And for our next trick, we’ll turn 18 days of paid annual leave into a whopping 45 days off…
Updated on 11 August: Holidays may have become something of a distant memory thanks to the Covid-19 pandemic, but things are slowly but surely getting better; indeed, the government’s latest traffic light review has seen many more countries added to the quarantine-free travel register.
Which countries are on the green list?
All of the countries now on the green list are:
- Antigua and Barbuda
- British Antarctic Territory
- British Indian Ocean Territory
- British Virgin Islands
- Cayman Islands
- Falkland Islands
- Faroe Islands
- Israel and Jerusalem
- New Zealand
- Pitcairn Islands
- South Georgia and the South Sandwich Islands
- Saint Helena, Ascension and Tristan da Cunha
- Turks and Caicos Islands
What are the green list rules?
These changes mean that holidaymakers returning from the above countries need not quarantine; instead, they must take just one post-arrival PCR test – although, as ever, all of the above is still subject to change.
Of course, Brits should absolutely check the entry requirements of green list countries, as the agreement for quarantine-free restrictions is not reciprocal: Austria, for example, is still banning British holidaymakers, along with Norway, Australia and Bulgaria. Croatia and Malta, meanwhile, require all visitors to be fully vaccinated in order to avoid quarantine.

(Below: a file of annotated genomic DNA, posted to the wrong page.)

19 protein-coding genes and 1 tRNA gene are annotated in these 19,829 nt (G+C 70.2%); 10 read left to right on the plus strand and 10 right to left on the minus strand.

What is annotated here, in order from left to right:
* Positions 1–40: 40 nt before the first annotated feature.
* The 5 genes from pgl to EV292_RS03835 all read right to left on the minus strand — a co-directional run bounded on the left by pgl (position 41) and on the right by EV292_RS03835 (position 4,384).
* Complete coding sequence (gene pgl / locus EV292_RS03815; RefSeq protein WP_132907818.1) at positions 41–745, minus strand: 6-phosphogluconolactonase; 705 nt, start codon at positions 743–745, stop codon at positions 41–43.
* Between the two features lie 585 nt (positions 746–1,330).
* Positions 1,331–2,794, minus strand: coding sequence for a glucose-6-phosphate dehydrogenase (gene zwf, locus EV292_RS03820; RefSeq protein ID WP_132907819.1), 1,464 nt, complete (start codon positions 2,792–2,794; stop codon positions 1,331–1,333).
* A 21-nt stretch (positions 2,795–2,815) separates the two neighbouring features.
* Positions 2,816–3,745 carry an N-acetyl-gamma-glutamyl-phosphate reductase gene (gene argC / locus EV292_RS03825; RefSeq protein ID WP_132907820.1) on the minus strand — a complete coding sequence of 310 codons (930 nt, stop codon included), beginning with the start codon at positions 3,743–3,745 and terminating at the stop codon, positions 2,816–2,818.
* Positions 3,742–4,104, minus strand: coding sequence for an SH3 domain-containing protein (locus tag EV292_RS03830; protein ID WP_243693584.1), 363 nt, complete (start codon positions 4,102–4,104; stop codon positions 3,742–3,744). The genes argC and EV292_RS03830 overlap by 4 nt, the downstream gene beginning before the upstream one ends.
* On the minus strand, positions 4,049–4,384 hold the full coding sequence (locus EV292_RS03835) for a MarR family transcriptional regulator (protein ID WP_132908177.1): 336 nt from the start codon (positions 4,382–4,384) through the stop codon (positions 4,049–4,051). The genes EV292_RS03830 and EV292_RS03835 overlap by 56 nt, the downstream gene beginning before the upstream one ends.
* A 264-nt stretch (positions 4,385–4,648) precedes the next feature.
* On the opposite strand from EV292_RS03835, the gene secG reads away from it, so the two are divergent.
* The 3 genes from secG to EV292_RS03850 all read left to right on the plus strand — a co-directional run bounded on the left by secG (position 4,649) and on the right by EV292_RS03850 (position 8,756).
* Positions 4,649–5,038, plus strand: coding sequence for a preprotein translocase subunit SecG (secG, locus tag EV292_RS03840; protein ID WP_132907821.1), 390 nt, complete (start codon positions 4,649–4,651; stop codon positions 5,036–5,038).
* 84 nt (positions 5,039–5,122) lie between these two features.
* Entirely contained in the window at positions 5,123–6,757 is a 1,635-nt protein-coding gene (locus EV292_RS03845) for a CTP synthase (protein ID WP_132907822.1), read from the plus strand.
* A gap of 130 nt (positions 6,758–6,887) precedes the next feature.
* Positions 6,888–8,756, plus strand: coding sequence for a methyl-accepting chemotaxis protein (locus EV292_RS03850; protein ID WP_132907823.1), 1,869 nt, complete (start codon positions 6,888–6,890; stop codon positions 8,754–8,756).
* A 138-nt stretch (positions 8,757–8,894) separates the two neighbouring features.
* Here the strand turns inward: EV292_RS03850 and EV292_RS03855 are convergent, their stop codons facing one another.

Are the rules subject to change?
Speaking to Sky News, travel secretary Grant Shapps said: “It is possible in this pandemic for things to move and change quickly… [however, these changes also] mean there is a little bit of relief for the travel industry and for people who wish to get away.
“It won’t be quite like it was in 2019 and the old days, but we are moving in a positive direction.”
As reported on 4 June: Considering the uncertainty still involved in booking a holiday abroad for 2021, it’s understandable that so many are looking ahead to 2022 when it comes to booking vacations and time off.
Now, before we jump forward in time to 2022, we’d like to stress that it’s important to use your annual leave this year, even if you can’t jet off somewhere sunny. Because, just as psychotherapist Lucinda Gordon Lennox explains to Stylist, we still need to sit back, relax, recharge, and stop treating life like a sprint.